(Yiddish) (Yiddish) The slowest cooking beef and bean stew in existence. You start it before Shabbos and it simmers all night until it’s served the next day. Its rich aroma fills the house. The Yiddish term comes from the French word for warm, chaud, as chulent was developed as a means of putting piping hot food on the table in honor of Shabbos.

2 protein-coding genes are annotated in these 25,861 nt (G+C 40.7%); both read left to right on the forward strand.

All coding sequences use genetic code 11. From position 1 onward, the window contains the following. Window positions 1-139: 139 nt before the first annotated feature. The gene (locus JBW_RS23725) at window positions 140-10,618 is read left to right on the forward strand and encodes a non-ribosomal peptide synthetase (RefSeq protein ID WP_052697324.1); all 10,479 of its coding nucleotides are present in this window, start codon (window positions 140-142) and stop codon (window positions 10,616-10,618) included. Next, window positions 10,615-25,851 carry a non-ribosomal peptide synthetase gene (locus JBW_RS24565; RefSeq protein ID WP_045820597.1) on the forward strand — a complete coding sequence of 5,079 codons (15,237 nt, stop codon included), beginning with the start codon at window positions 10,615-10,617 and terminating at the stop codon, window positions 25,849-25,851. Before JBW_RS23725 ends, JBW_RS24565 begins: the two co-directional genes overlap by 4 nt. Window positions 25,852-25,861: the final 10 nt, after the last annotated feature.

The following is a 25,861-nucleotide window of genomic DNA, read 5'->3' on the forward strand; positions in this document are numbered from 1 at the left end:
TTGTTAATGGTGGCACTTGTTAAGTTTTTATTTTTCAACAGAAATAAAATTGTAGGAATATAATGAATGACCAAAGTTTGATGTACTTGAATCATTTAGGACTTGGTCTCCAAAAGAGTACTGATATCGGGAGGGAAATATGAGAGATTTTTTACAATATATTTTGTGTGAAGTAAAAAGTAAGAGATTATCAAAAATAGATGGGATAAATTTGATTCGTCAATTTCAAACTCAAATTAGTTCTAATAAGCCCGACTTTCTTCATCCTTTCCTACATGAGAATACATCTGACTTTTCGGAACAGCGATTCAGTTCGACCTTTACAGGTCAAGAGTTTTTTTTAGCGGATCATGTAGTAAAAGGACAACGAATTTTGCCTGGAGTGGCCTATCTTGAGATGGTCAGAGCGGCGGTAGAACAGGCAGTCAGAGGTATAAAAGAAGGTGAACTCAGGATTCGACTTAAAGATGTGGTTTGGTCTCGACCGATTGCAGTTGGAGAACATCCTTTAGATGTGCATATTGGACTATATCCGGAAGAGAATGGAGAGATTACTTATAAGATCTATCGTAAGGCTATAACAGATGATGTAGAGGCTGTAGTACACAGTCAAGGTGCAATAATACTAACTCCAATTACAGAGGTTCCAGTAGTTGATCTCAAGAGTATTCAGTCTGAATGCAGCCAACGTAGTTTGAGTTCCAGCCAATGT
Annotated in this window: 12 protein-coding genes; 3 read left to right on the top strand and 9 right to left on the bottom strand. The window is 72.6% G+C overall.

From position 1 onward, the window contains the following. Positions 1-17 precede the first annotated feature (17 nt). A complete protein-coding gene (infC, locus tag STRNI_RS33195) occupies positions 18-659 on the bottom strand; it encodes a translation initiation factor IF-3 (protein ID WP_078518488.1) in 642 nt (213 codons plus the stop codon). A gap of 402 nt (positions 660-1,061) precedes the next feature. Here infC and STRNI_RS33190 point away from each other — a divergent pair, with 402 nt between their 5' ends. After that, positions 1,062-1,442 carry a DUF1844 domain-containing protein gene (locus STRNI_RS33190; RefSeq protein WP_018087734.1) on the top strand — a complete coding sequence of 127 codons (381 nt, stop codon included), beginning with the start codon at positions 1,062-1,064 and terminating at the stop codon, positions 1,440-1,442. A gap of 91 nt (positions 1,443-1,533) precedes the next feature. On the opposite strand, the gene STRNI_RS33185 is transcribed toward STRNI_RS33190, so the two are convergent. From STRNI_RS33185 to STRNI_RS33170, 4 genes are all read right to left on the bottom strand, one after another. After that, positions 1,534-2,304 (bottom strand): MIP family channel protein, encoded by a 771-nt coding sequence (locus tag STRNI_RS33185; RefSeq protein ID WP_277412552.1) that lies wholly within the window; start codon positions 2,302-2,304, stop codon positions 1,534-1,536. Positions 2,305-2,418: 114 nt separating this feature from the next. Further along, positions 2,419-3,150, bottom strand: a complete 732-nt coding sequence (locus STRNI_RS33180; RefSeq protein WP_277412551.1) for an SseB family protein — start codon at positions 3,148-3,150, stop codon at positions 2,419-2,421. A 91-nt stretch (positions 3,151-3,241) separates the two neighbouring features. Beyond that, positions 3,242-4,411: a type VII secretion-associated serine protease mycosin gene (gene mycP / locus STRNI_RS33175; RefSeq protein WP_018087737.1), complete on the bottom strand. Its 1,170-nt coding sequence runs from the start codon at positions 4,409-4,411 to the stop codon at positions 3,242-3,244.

In non-Yiddish-speaking countries, Sephardic Jews call this dish chamin, which means the same thing.